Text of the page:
On 5 December Thor encountered another armed merchant cruiser,HMS Carnarvon Castle, a 20,062 ton ship armed with eight 6 in (15 cm) and two 3 in (7.62 cm)guns. Thor carried three of her four 15 cm (5.91 in) guns aft, so Cpt Kähler decided to force the Carnarvon Castle into a stern chase. Thor's gunners found their target in the fourth salvo, after which Cpt Kähler changed course, turning the chase into a circular fight, in order to bring the entire weight of Thor's broadside to bear. Thor was in command of the engagement; her gunners registered more than 20 hits, forcing the Carnarvon Castle to turn and flee to Montevideo, Uruguay. Six of Carnarvon Castle's crew had been killed, and 32 more were wounded.
On 25 March Thor intercepted the Britannia, an 8,800 ton British passenger ship. After scoring several hits on the fleeing ship, Kähler allowed her to be abandoned, before firing sixteen 15 cm (5.91 in) rounds into the waterline, sinking the ship. German wireless operators intercepted a message from a nearby British warship approaching at full speed, from approximately one hundred miles away. Kähler decided to not risk an encounter with an enemy warship, and reasoned that the British ship would arrive and provide assistance to those in the water. Unfortunately, the British warship failed to locate the survivors. 331 out of approximately 520 survivors were ultimately rescued, primarily by the Spanish ships Cabo de Hornos, Raranga, and Bachi. 33 survivors eventually made landfall at Sao Luis, on the coast of Brazil, after 23 days and 1,500 miles adrift at sea.:89-90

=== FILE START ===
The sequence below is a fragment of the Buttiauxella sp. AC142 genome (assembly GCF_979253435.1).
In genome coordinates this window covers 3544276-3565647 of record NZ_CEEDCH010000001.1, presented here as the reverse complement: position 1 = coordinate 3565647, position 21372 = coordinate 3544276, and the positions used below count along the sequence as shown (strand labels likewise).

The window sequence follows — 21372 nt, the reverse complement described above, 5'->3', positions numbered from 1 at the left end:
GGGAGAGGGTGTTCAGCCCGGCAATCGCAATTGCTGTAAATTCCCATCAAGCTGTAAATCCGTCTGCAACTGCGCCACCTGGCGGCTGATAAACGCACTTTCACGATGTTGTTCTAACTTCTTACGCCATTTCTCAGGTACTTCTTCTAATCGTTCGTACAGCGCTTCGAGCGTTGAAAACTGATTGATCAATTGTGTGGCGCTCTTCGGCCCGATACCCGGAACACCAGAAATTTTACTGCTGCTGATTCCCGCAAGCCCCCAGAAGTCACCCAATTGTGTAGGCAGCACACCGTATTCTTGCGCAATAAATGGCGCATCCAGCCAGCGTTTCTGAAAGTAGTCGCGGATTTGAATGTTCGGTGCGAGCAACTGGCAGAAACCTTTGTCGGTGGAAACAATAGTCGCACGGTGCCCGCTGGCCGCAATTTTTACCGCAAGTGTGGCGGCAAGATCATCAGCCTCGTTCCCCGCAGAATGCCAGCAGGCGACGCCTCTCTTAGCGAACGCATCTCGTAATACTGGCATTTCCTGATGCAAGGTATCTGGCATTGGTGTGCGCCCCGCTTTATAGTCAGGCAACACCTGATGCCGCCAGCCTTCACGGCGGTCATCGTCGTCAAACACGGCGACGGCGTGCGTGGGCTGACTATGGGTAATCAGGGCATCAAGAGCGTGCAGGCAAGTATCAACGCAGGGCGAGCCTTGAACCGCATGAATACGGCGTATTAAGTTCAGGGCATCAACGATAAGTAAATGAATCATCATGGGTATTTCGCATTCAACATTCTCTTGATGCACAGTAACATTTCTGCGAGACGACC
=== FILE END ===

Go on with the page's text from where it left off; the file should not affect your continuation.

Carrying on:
On the same day, 25 March, Thor stopped the 5,045 ton Swedish motor vessel Trollenholm. Sweden was neutral in World War II, but Trollenholm was found to have chartered by the British to carry coal from Newcastle to Port Said. In less than 90 minutes, all 31 crewmen from Trollenholm were transferred to Thor, and the freighter was sunk by demolition charges.:91
On her return trip to Germany, Thor encountered a third armed merchant cruiser off the Cape Verde islands. This was HMS Voltaire, a 13,245 ton ship armed with eight 6 in (15 cm) and three 3 in (7.62 cm) guns. Thor approached head on, and in response to Voltaire's signalling of a series of AAA's (an order to identify oneself), fired a shot across Voltaire's bow. Thor's first salvo hit Voltaire's generator and radio room, rendering her unable to transmit any further signals. Voltaire was turned into a blazing inferno. Two of Voltaire's 6" guns continued to fire, though they only scored one hit on Thor, disabling her radio aerial. Thor's obsolete guns overheated and had to cease firing, at which point the Voltaire raised a white flag. Thor began rescuing the crew of the Voltaire, from a safe distance of 4,000 yards, to avoid damage from any secondary explosions. The captain of the Voltaire along with 196 men were rescued out of a crew of 296.